Several refreshing buckets later they make their way back to the cockpit and hose down with a final rinse of fresh water from the port shower hose fitting. This fresh water, sitting in the pipes, is always warm and therefore would be thought not to be refreshing. Actually, it is the most delicious way to finish off a salt water shower – the oohs and aahs of pure pleasure coming from her crew, as this welcome warmth cascades from head to toe, corroborates this for her. It is also economical in that only a litre or two of precious fresh water is used.

When finished, the crewmember feeling completely refreshed, launches themselves back into their rigorous duties with renewed vigour. Mid afternoon on a fine downwind tropical day.....'

It is also useful for sluicing down the cockpit area following the landing, gutting and cleaning of fish. This can be quite a messy procedure on board and in the tropical sun, all blood, scales and the like need to be washed away immediately. Blood especially can leave permanent stains on teak decking if not removed quickly.
There are many systems available on the market of course, the following animation video showing the installation of a Whale product being but one. You can check out their other products on their website

You can read much more about water conservation, the cruising life and daily maintenance chores in my ebook 'Voyage of the Little Ship Tere Moana' downloadable from my website

Thursday 22 September 2011

Sailboat/Yacht Chainplate Checks and Maintenance

The chainplates of your sailboat are critical integral parts of your  vessel and need to be checked regularly that they are in good sound condition. Whilst on passage, if a chainplate is fractured or broken you are likely going to lose your rig - and if this happens it won't be on a nice calm day - it will be when a squall hits you or during boisterous conditions, which will make your job that much more difficult to secure your boat, minimise damage and then commence with your jury rig.

I had over spec'd very strong chainplates on my boat and it was always very comforting to open up the locker doors and have these clean, dry, mirror finish steel plates bolted on with clean bright nuts reflecting back at me.
The following article describes what can happen when cruising in remote areas and the hurdles that have to be overcome to effect a repair.
It also illustrates the benefits of regular checking so that the job can be done, if needs be, whilst at anchor. In this case, there are virtually no facilities in the Marquesas and whilst it doesn't say, I suspect the they had to sail on to Papeete in Tahiti, which is a further 800 nautical miles - a long way with a jury rig if it has come down at sea!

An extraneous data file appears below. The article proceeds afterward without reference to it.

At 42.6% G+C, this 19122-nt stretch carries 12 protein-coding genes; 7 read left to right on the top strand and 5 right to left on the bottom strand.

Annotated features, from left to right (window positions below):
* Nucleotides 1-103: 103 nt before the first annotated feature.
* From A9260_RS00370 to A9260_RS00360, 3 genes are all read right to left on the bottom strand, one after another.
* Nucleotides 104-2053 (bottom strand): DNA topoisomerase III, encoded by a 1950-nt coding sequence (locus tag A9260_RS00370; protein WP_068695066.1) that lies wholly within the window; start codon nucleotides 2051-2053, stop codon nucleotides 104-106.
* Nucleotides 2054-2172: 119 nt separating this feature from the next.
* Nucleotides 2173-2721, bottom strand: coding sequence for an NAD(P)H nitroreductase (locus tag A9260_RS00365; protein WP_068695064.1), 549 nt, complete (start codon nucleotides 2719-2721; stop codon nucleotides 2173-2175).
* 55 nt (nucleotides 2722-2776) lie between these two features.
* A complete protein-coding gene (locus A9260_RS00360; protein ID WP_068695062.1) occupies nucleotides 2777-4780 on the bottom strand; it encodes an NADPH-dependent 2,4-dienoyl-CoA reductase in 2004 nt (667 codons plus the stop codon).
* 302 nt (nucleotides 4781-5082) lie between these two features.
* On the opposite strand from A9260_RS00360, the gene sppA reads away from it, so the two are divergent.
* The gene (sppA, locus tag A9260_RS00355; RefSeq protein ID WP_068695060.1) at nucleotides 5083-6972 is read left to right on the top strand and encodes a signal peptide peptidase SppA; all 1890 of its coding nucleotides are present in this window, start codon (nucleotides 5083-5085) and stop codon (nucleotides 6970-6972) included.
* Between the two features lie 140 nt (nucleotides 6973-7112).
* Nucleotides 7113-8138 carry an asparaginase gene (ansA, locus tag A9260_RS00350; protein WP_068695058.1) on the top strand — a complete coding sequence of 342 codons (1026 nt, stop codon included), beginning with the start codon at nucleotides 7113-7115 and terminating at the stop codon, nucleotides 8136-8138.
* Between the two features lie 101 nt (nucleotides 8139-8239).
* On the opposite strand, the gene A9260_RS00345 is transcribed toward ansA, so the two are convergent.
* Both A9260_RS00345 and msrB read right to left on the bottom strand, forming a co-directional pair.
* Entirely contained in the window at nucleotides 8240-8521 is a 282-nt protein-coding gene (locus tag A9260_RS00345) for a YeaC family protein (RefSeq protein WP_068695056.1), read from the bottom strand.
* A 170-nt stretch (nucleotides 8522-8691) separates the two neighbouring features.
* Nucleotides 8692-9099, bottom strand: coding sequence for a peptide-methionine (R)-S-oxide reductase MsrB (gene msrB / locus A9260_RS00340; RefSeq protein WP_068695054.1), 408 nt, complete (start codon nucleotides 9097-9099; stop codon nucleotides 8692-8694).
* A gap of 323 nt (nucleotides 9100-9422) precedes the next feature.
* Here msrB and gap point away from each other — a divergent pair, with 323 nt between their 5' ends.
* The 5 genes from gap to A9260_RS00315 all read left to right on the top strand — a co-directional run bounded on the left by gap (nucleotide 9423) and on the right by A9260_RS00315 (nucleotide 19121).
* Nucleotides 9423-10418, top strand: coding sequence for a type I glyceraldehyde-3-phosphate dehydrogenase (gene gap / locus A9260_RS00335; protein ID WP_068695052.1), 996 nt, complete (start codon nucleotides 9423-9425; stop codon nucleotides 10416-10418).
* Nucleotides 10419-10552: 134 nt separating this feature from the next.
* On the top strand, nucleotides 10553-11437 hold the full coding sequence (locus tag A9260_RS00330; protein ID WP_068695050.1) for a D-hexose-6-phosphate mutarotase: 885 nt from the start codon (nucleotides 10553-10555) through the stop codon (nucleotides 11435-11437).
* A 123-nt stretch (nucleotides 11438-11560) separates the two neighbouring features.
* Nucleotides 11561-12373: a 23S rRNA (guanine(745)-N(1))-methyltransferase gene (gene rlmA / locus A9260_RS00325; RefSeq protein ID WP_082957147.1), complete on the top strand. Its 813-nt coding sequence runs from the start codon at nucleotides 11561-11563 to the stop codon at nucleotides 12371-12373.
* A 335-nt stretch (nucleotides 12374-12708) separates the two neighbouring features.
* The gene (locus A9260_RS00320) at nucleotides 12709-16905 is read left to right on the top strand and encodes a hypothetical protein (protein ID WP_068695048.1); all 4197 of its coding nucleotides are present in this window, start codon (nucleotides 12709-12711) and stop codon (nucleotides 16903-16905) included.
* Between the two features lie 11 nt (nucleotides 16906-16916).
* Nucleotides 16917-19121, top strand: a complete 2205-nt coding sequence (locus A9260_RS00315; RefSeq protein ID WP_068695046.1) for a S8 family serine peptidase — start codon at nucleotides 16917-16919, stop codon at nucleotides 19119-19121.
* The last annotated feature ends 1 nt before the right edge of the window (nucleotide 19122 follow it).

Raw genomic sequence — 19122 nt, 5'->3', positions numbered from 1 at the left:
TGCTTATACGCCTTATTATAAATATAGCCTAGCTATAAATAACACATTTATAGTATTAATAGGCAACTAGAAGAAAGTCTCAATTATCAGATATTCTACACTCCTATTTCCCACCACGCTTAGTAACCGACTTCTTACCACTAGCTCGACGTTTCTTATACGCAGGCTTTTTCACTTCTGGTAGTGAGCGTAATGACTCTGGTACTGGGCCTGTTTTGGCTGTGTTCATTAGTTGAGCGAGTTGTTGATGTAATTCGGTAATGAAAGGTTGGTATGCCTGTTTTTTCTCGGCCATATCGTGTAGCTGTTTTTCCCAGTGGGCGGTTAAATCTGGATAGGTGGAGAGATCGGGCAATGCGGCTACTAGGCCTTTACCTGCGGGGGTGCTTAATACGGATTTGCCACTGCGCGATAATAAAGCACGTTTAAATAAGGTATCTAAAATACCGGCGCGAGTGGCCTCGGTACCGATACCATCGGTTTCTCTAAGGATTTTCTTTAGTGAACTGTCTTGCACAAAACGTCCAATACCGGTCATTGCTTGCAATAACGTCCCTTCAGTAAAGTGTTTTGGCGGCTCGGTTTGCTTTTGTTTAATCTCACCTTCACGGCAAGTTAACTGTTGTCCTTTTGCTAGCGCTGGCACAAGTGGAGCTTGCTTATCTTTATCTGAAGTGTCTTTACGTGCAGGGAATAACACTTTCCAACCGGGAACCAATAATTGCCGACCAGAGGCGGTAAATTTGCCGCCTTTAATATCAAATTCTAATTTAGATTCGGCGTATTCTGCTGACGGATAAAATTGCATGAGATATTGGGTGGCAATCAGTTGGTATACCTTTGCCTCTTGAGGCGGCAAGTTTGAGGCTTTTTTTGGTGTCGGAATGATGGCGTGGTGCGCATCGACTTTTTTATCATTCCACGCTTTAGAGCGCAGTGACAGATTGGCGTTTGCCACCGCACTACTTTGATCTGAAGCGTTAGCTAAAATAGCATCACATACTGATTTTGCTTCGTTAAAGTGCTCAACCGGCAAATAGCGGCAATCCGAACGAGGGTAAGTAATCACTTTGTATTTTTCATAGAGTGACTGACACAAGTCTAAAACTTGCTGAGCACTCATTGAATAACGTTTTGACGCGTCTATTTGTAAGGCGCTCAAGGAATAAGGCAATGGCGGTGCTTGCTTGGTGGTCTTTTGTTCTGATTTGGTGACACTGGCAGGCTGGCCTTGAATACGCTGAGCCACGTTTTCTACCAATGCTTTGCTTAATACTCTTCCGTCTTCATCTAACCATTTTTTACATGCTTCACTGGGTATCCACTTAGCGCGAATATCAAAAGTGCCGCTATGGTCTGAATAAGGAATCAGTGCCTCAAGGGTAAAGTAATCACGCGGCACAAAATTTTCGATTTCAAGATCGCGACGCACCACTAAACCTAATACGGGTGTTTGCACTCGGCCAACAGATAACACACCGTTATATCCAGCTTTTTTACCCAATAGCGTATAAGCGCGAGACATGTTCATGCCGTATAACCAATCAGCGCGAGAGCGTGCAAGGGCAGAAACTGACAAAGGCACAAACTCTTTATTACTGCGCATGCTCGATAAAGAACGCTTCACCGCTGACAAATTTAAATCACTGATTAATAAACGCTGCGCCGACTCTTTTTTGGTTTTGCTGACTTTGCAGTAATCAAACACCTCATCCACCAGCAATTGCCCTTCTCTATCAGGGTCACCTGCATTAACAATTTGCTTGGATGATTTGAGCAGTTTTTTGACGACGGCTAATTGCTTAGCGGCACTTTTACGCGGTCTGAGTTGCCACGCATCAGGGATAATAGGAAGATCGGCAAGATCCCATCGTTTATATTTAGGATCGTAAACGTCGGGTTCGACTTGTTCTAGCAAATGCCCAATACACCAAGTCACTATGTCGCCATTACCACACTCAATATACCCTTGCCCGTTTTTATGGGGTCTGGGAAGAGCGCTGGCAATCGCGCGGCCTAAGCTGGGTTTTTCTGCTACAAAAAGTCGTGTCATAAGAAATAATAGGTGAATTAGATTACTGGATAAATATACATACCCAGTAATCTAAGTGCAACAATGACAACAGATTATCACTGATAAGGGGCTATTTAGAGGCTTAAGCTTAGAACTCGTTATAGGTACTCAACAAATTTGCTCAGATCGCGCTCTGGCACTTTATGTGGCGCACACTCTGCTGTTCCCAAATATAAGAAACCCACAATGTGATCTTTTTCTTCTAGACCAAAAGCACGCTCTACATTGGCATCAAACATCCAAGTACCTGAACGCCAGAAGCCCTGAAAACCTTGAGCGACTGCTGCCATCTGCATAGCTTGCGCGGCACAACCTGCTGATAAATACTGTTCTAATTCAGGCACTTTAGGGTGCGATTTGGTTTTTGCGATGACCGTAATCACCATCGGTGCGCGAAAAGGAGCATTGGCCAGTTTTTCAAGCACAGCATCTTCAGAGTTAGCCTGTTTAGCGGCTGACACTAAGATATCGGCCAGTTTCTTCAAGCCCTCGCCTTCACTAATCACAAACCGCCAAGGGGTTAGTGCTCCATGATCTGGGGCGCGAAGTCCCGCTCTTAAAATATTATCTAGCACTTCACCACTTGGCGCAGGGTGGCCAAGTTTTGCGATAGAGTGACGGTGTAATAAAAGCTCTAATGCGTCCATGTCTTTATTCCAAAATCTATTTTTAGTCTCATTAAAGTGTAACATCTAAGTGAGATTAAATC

Here is what Ann Hoffman writes:
After completing our longest passage ever—3,300 miles of downwind sailing—my husband, Tom Bailey, and I anchored 'Oddly Enough', our Peterson 44, in a quiet cove in the Marquesas. As part of our maintenance routine, I checked the deck-level rigging before we sailed farther into the Pacific. I wasn’t expecting to find any problems—regular checks on the long passage hadn’t turned up anything—but when I got to the backstay, I found a pronounced crack in the top of the chainplate running through to the clevis pin.
Our options for replacing the chainplate were limited. A friend suggested we might use leaf springs from a big truck, which should be available even on an out island. We could then replace the mild steel with stainless steel when we returned to civilization. Luckily, there was a less-dramatic option. The chainplate extended far enough above the deck to cut off the top and drill a new hole for the clevis pin, which we could do using our boat tools and a drill press carried on board by the friendly owners of a powerboat.

Failed chainplate
 Chainplates eventually fail due to the same factors that affect standing rigging: corrosion and metal fatigue. Corrosion can occur in the open air or in places—such as where the chainplate runs through the deck—from which oxygen is locked out; the latter is called anaerobic corrosion. Metal fatigue happens at the points where plates are subject to working—the side-to-side movement that leads to fracturing of the crystalline structure of the metal. Dyes are available that can be used to check for cracks, but it seems that chainplates are rarely tested and aren’t often removed for inspection.
When we bought 'Oddly Enough', we removed our chainplates and took them to a welder for inspection. They were in good enough shape to be used after he spot-welded a few areas of minor corrosion. Washers had been welded to our plates to increase the thickness of the top and so distribute the load on the pin. The welds probably weakened the metal and contributed to corrosion.